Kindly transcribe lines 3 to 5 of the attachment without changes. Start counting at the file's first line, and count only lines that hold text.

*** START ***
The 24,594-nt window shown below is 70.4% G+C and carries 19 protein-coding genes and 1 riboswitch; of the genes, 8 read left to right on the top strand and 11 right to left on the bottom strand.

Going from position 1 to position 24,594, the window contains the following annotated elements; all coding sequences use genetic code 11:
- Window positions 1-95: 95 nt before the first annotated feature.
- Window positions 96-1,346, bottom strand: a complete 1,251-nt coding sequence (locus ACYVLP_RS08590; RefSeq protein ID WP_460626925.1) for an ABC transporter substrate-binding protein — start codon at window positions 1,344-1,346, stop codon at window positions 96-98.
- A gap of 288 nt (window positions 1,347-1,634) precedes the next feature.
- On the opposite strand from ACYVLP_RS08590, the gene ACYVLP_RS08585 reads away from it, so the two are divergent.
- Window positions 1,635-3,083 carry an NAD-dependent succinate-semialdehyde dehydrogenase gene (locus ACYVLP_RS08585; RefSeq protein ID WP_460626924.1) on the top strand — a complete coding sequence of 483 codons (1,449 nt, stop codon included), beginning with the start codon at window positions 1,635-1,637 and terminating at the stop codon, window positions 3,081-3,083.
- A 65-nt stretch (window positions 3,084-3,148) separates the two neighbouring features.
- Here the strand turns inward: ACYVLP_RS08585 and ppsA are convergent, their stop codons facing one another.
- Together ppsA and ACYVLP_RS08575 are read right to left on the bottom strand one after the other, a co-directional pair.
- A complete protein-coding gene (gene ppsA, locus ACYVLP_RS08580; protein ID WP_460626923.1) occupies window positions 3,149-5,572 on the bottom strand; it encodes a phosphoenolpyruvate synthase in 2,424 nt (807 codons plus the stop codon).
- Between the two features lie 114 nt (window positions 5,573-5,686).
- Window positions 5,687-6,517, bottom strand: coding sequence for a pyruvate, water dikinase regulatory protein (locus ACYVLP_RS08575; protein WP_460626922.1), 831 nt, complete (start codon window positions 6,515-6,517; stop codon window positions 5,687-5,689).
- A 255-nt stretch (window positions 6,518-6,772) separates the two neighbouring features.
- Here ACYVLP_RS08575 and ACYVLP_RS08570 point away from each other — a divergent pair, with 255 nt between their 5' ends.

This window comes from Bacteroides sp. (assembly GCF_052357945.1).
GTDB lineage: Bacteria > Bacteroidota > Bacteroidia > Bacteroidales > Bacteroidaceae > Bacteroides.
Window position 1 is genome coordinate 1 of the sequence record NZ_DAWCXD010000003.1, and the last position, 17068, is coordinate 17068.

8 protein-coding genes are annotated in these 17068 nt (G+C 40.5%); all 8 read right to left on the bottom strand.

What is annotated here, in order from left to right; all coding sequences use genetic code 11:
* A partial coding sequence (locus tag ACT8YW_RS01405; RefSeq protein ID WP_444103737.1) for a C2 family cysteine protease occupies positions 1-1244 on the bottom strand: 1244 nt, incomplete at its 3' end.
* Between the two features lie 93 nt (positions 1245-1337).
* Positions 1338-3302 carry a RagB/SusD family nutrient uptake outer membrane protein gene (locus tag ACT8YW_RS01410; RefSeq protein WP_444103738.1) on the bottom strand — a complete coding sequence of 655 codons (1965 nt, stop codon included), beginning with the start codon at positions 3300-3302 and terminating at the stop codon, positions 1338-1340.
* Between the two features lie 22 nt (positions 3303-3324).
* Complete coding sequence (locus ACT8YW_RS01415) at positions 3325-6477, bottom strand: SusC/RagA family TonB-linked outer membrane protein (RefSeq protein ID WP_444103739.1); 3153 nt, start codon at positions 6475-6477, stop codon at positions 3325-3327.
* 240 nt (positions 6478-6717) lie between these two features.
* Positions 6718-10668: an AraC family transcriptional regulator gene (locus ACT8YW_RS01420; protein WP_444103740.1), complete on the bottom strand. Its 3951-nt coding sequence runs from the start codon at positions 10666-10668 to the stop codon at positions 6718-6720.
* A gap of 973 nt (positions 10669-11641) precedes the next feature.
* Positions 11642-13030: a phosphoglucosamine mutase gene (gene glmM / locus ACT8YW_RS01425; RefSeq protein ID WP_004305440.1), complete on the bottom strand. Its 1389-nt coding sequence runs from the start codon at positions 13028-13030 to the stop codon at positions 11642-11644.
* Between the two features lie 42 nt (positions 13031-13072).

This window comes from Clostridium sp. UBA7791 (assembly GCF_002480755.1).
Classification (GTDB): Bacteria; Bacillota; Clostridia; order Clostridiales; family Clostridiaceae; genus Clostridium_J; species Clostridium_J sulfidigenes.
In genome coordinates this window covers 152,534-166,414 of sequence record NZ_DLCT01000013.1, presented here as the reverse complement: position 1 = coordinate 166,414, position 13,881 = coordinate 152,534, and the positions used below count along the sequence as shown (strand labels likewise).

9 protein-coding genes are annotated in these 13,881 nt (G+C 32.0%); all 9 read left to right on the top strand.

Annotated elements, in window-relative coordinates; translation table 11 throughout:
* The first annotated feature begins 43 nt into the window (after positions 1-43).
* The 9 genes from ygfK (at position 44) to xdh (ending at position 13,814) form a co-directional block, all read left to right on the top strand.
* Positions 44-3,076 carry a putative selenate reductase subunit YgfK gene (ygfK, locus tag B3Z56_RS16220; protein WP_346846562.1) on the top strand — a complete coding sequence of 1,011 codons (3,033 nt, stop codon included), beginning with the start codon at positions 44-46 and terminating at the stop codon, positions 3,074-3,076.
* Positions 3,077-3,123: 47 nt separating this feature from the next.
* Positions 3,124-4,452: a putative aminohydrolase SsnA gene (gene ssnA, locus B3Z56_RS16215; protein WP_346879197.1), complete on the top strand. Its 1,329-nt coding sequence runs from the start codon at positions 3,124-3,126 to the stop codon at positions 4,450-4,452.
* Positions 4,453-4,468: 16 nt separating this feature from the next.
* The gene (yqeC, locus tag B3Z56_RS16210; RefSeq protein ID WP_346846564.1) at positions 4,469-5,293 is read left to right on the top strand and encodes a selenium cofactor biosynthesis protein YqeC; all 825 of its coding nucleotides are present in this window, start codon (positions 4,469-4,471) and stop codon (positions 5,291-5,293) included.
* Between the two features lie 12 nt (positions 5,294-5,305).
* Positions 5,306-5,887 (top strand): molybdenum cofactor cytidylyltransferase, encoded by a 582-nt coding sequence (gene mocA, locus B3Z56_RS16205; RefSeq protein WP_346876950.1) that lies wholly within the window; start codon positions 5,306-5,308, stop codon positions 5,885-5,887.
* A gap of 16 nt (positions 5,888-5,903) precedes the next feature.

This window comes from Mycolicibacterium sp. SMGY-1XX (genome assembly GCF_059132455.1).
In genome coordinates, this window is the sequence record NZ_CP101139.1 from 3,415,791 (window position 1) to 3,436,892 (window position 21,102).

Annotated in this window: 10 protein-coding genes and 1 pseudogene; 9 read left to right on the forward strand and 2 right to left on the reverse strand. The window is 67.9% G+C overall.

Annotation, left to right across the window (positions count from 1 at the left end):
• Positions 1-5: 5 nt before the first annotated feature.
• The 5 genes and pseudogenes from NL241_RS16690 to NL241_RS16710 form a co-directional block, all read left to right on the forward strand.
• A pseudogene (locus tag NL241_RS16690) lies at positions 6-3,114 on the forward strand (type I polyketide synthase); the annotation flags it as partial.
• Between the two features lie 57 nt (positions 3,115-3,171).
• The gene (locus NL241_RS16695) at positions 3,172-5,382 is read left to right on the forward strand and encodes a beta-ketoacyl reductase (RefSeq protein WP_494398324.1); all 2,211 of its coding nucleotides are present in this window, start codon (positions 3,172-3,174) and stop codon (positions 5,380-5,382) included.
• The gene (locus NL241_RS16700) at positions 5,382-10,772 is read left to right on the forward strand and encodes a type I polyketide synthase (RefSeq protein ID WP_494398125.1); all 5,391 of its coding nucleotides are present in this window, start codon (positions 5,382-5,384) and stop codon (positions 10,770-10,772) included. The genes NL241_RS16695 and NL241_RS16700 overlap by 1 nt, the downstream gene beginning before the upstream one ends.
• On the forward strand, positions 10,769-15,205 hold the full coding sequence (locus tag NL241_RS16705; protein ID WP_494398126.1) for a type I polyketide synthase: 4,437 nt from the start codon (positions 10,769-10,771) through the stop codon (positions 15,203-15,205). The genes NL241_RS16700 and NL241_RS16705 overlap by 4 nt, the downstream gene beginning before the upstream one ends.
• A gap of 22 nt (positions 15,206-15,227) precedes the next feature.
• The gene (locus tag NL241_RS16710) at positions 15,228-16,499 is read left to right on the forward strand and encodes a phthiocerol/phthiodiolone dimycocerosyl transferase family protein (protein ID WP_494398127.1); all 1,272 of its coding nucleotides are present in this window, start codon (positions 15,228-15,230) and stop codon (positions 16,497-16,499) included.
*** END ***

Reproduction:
- Window positions 1-95: 95 nt before the first annotated feature.
- Window positions 96-1,346, bottom strand: a complete 1,251-nt coding sequence (locus ACYVLP_RS08590; RefSeq protein ID WP_460626925.1) for an ABC transporter substrate-binding protein — start codon at window positions 1,344-1,346, stop codon at window positions 96-98.
- A gap of 288 nt (window positions 1,347-1,634) precedes the next feature.